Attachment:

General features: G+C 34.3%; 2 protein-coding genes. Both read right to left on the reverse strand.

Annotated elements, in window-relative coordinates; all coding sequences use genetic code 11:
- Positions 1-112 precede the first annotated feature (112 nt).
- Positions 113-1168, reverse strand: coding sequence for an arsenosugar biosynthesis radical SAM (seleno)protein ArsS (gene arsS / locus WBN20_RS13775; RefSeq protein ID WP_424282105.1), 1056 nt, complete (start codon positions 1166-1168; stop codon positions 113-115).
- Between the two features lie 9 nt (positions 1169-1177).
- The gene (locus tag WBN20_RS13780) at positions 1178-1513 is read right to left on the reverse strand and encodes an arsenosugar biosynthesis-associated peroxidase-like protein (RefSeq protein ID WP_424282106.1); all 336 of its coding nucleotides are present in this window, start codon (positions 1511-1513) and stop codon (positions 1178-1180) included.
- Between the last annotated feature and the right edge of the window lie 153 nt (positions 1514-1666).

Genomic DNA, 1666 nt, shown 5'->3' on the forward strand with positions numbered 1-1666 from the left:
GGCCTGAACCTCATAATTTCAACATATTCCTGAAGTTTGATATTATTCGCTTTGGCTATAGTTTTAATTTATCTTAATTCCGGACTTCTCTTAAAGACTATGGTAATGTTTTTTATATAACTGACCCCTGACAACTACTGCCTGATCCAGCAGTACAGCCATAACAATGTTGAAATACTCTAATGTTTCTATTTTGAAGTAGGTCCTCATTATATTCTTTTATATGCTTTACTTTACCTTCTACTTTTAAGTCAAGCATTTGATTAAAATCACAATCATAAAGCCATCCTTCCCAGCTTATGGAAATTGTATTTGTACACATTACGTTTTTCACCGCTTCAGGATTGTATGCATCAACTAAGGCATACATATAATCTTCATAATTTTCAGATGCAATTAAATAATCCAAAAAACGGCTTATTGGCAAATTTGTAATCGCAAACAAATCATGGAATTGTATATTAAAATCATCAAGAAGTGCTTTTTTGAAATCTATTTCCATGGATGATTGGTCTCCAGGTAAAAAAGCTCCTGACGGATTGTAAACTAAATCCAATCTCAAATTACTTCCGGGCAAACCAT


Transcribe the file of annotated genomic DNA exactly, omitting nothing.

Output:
General features: G+C 34.3%; 2 protein-coding genes. Both read right to left on the reverse strand.

Annotated elements, in window-relative coordinates; all coding sequences use genetic code 11:
- Positions 1-112 precede the first annotated feature (112 nt).
- Positions 113-1168, reverse strand: coding sequence for an arsenosugar biosynthesis radical SAM (seleno)protein ArsS (gene arsS / locus WBN20_RS13775; RefSeq protein ID WP_424282105.1), 1056 nt, complete (start codon positions 1166-1168; stop codon positions 113-115).
- Between the two features lie 9 nt (positions 1169-1177).
- The gene (locus tag WBN20_RS13780) at positions 1178-1513 is read right to left on the reverse strand and encodes an arsenosugar biosynthesis-associated peroxidase-like protein (RefSeq protein ID WP_424282106.1); all 336 of its coding nucleotides are present in this window, start codon (positions 1511-1513) and stop codon (positions 1178-1180) included.
- Between the last annotated feature and the right edge of the window lie 153 nt (positions 1514-1666).

Genomic DNA, 1666 nt, shown 5'->3' on the forward strand with positions numbered 1-1666 from the left:
GGCCTGAACCTCATAATTTCAACATATTCCTGAAGTTTGATATTATTCGCTTTGGCTATAGTTTTAATTTATCTTAATTCCGGACTTCTCTTAAAGACTATGGTAATGTTTTTTATATAACTGACCCCTGACAACTACTGCCTGATCCAGCAGTACAGCCATAACAATGTTGAAATACTCTAATGTTTCTATTTTGAAGTAGGTCCTCATTATATTCTTTTATATGCTTTACTTTACCTTCTACTTTTAAGTCAAGCATTTGATTAAAATCACAATCATAAAGCCATCCTTCCCAGCTTATGGAAATTGTATTTGTACACATTACGTTTTTCACCGCTTCAGGATTGTATGCATCAACTAAGGCATACATATAATCTTCATAATTTTCAGATGCAATTAAATAATCCAAAAAACGGCTTATTGGCAAATTTGTAATCGCAAACAAATCATGGAATTGTATATTAAAATCATCAAGAAGTGCTTTTTTGAAATCTATTTCCATGGATGATTGGTCTCCAGGTAAAAAAGCTCCTGACGGATTGTAAACTAAATCCAATCTCAAATTACTTCCGGGCAAACCAT